The Invention of 'Kumba Age’. How did individuals' age become dynamic in Cameroon?

Monday, 15 April, 2024 - 16:00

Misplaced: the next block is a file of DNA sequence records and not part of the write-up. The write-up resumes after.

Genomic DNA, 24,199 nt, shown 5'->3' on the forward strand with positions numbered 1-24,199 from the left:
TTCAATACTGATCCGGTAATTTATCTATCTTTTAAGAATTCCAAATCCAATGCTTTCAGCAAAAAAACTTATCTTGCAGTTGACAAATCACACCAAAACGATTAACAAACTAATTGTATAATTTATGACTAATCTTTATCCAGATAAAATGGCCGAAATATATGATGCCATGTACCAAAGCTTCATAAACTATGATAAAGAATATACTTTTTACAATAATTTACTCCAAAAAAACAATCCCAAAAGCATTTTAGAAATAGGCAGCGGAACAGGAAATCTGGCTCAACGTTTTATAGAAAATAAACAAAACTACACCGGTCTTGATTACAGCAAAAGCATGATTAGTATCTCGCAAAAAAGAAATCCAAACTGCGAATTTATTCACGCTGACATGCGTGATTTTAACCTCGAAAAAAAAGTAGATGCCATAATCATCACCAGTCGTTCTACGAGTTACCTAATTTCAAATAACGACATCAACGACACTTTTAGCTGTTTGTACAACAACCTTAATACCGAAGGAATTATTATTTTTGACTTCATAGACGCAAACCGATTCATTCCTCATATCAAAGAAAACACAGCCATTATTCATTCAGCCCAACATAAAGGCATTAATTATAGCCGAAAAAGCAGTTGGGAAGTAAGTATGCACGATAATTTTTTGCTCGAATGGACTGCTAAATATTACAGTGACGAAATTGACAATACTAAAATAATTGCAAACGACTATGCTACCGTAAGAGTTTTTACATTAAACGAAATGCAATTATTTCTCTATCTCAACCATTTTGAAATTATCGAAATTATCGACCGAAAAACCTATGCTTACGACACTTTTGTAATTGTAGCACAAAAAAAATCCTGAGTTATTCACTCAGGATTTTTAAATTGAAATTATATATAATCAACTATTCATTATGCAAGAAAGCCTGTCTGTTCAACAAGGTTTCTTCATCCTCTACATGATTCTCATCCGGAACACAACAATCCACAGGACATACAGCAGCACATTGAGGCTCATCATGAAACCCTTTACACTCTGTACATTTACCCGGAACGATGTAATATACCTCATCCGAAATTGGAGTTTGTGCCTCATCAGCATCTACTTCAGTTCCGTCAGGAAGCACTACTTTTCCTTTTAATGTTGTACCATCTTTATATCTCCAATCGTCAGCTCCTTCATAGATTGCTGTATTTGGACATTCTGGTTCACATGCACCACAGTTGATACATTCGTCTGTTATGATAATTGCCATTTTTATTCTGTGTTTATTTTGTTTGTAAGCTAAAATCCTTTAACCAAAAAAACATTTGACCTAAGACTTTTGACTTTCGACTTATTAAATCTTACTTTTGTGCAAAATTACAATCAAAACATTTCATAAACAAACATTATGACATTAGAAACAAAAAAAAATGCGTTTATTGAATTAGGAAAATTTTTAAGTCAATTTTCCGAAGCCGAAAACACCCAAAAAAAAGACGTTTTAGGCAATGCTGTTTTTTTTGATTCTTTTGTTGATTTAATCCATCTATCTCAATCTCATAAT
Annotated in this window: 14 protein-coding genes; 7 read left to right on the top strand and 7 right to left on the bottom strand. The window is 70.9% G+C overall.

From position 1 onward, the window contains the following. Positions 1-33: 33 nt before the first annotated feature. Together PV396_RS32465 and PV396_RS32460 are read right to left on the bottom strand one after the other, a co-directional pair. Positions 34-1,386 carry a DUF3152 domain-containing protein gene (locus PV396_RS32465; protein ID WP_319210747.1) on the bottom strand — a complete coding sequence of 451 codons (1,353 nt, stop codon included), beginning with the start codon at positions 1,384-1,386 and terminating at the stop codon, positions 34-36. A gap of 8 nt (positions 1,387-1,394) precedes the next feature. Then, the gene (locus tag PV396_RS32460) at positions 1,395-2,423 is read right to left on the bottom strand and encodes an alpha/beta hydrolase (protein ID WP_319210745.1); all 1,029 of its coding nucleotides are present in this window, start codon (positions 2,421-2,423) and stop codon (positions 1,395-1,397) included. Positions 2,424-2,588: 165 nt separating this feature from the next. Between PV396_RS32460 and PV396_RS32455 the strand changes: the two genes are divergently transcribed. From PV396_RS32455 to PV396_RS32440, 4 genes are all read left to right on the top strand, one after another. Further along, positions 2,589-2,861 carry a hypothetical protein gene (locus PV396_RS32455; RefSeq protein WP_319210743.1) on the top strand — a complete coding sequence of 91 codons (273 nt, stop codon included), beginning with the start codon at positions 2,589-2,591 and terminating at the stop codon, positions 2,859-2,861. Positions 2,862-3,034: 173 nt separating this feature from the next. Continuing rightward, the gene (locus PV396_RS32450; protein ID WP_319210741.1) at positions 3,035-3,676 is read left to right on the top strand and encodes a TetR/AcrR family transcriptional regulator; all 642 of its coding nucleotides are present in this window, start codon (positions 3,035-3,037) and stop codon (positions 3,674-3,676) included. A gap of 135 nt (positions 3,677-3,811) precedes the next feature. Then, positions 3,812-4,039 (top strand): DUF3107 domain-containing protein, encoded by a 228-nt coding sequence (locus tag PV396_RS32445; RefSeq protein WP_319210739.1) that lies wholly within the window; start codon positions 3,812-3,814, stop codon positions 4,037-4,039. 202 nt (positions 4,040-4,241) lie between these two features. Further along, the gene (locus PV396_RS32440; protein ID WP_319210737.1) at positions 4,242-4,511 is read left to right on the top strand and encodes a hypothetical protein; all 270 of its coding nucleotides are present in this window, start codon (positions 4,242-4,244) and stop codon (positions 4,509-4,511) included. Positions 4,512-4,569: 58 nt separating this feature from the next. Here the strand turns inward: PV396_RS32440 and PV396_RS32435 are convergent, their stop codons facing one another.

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This article analyzes how individuals react to the age barriers established by the state for access to public service in Cameroon. The use of civil age as an instrument of identification reveals that this artifact has political significance, enabling the classification and categorization of individuals competing for positions. The established age thresholds serve as sorting mechanisms that determine employment rights and the end of employability. Faced with their discriminatory effects, individuals engage in various processes to alter their age whenever it contradicts their subjectivities. However, this manipulation of age-related identity becomes more critical with the advent of the biometric state, which is more attentive than the documentary state to the management of personal data. This article highlights that practices of age modification, far from being a mere disruption in the social game, herald the emergence of a society where age becomes dynamic, with consequences for civil identification.

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